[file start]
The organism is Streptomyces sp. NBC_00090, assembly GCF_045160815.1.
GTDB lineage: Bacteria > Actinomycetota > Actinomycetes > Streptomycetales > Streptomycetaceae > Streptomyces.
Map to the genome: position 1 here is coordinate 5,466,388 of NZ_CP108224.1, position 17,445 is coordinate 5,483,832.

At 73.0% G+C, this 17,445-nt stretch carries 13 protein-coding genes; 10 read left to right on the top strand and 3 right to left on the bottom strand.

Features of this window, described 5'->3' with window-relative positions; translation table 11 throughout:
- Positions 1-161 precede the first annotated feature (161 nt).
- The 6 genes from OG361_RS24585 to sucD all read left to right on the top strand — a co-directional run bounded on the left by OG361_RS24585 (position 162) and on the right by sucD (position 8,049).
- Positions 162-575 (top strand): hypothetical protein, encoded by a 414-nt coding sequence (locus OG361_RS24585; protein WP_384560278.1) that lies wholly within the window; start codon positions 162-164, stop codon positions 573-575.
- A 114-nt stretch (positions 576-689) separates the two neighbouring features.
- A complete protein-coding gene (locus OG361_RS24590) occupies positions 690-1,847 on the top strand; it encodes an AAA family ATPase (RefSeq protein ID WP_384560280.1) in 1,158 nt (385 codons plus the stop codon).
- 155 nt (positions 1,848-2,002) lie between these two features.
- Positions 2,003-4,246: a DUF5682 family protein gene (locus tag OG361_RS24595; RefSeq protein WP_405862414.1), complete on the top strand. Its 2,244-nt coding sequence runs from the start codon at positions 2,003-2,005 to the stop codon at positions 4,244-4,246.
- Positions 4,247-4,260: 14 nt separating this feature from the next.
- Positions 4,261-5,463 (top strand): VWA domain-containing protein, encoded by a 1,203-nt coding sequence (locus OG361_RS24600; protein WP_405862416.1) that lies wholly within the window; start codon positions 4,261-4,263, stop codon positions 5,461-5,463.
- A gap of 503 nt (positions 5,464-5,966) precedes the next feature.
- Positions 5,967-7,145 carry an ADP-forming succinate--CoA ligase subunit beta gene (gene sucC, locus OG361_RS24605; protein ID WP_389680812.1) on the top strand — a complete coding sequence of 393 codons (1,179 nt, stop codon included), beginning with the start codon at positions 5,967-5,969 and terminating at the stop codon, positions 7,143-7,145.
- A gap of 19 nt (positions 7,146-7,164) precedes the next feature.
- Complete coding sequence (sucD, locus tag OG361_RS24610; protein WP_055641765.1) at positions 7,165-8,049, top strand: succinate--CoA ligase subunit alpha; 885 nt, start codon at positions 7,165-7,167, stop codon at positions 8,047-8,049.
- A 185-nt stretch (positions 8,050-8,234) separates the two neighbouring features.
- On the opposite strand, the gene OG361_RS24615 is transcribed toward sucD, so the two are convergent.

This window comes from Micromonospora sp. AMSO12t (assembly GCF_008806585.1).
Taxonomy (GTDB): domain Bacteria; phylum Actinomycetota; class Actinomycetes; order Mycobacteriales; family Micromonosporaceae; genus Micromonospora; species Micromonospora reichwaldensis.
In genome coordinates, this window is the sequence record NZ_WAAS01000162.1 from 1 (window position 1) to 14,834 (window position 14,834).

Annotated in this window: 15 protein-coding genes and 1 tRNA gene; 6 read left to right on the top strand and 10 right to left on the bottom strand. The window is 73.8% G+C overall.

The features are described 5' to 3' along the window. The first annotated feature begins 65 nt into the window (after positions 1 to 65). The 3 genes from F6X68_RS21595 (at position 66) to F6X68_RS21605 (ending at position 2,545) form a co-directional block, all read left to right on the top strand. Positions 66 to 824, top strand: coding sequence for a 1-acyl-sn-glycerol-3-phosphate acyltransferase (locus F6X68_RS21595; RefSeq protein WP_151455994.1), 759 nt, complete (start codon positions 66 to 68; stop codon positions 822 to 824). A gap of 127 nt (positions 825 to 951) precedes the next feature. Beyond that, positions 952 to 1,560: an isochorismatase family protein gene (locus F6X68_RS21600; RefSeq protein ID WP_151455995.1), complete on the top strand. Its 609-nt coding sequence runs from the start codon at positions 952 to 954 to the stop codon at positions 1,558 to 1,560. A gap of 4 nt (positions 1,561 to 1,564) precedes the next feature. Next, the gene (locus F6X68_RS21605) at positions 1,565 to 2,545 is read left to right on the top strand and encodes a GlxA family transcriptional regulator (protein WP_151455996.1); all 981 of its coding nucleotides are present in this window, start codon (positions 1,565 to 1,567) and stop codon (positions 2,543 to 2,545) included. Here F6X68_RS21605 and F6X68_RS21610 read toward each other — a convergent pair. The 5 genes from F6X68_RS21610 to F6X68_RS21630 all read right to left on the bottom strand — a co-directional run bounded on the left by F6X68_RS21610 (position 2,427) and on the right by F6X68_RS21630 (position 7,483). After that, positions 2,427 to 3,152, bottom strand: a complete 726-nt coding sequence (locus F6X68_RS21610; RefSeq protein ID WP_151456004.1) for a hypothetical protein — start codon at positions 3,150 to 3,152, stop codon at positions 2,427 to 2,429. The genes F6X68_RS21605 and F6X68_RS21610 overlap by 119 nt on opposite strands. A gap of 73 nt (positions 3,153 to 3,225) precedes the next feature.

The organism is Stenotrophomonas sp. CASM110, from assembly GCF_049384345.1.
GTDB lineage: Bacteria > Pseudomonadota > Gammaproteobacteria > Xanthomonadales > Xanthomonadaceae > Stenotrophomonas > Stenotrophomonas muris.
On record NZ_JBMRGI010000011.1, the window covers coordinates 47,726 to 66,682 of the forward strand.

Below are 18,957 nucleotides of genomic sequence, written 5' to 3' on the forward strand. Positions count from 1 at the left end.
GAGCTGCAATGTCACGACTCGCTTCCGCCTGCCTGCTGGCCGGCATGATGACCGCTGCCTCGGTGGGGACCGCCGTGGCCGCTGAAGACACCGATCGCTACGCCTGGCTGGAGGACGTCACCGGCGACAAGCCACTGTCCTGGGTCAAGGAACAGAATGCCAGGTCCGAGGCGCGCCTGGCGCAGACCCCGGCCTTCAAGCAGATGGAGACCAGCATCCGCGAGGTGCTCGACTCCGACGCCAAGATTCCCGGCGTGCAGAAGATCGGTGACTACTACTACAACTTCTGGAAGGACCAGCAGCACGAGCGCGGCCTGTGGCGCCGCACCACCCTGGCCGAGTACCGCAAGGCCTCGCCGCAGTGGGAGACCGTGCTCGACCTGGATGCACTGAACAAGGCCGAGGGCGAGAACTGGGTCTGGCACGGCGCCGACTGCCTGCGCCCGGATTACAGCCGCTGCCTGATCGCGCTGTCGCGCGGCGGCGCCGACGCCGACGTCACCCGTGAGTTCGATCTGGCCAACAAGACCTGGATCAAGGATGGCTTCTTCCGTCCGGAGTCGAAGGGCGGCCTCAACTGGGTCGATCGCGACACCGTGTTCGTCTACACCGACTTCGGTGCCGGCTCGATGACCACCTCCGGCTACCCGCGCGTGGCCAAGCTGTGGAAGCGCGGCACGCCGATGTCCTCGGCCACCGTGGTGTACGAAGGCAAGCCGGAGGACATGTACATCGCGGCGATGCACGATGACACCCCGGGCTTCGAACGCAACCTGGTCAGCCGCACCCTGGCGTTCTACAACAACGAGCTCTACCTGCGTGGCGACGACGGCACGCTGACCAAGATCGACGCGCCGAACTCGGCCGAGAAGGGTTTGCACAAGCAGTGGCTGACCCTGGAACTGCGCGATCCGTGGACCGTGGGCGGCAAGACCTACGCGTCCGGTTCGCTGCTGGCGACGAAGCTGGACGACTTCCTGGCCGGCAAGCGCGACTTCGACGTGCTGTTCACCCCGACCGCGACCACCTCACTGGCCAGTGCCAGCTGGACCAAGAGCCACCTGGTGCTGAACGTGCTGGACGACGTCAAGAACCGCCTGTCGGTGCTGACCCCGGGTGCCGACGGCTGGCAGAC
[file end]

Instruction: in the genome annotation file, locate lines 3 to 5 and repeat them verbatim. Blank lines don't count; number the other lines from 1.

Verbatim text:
Map to the genome: position 1 here is coordinate 5,466,388 of NZ_CP108224.1, position 17,445 is coordinate 5,483,832.

At 73.0% G+C, this 17,445-nt stretch carries 13 protein-coding genes; 10 read left to right on the top strand and 3 right to left on the bottom strand.

Features of this window, described 5'->3' with window-relative positions; translation table 11 throughout: